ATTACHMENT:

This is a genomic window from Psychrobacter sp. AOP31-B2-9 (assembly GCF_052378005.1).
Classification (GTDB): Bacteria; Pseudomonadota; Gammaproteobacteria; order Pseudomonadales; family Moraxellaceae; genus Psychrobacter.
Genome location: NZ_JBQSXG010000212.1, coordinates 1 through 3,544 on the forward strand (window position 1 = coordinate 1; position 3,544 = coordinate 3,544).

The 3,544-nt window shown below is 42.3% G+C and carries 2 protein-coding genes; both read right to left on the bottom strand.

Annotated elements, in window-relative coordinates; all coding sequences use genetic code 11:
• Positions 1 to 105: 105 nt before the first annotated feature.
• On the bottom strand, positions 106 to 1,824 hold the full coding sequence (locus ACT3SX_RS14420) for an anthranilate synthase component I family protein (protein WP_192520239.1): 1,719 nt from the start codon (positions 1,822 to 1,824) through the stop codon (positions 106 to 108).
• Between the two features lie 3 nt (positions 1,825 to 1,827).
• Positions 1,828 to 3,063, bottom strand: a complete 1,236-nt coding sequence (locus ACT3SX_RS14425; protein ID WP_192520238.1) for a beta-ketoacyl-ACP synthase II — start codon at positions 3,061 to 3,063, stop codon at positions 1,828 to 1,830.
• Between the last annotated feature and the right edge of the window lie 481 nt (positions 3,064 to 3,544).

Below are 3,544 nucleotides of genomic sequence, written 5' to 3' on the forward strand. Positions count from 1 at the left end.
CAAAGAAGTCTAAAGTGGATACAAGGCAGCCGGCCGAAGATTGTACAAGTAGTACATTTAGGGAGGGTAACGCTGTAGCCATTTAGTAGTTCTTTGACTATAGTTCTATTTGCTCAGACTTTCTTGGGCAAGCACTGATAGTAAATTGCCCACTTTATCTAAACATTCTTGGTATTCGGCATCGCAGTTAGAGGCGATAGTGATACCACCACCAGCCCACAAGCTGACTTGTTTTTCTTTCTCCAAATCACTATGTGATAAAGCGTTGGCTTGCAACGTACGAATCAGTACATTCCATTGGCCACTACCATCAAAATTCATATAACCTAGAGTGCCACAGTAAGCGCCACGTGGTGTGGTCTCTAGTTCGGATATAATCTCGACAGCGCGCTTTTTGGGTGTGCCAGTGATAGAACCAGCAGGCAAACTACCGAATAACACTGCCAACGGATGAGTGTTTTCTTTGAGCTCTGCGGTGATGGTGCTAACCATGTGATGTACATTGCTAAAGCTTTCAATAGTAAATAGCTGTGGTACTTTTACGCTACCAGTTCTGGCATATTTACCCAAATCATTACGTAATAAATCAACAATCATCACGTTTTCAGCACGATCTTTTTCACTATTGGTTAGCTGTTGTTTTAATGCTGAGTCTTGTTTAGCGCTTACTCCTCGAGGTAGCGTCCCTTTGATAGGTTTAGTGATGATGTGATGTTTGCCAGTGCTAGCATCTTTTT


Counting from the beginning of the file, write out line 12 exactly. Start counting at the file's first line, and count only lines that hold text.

CAAAGAAGTCTAAAGTGGATACAAGGCAGCCGGCCGAAGATTGTACAAGTAGTACATTTAGGGAGGGTAACGCTGTAGCCATTTAGTAGTTCTTTGACTATAGTTCTATTTGCTCAGACTTTCTTGGGCAAGCACTGATAGTAAATTGCCCACTTTATCTAAACATTCTTGGTATTCGGCATCGCAGTTAGAGGCGATAGTGATACCACCACCAGCCCACAAGCTGACTTGTTTTTCTTTCTCCAAATCACTATGTGATAAAGCGTTGGCTTGCAACGTACGAATCAGTACATTCCATTGGCCACTACCATCAAAATTCATATAACCTAGAGTGCCACAGTAAGCGCCACGTGGTGTGGTCTCTAGTTCGGATATAATCTCGACAGCGCGCTTTTTGGGTGTGCCAGTGATAGAACCAGCAGGCAAACTACCGAATAACACTGCCAACGGATGAGTGTTTTCTTTGAGCTCTGCGGTGATGGTGCTAACCATGTGATGTACATTGCTAAAGCTTTCAATAGTAAATAGCTGTGGTACTTTTACGCTACCAGTTCTGGCATATTTACCCAAATCATTACGTAATAAATCAACAATCATCACGTTTTCAGCACGATCTTTTTCACTATTGGTTAGCTGTTGTTTTAATGCTGAGTCTTGTTTAGCGCTTACTCCTCGAGGTAGCGTCCCTTTGATAGGTTTAGTGATGATGTGATGTTTGCCAGTGCTAGCATCTTTTT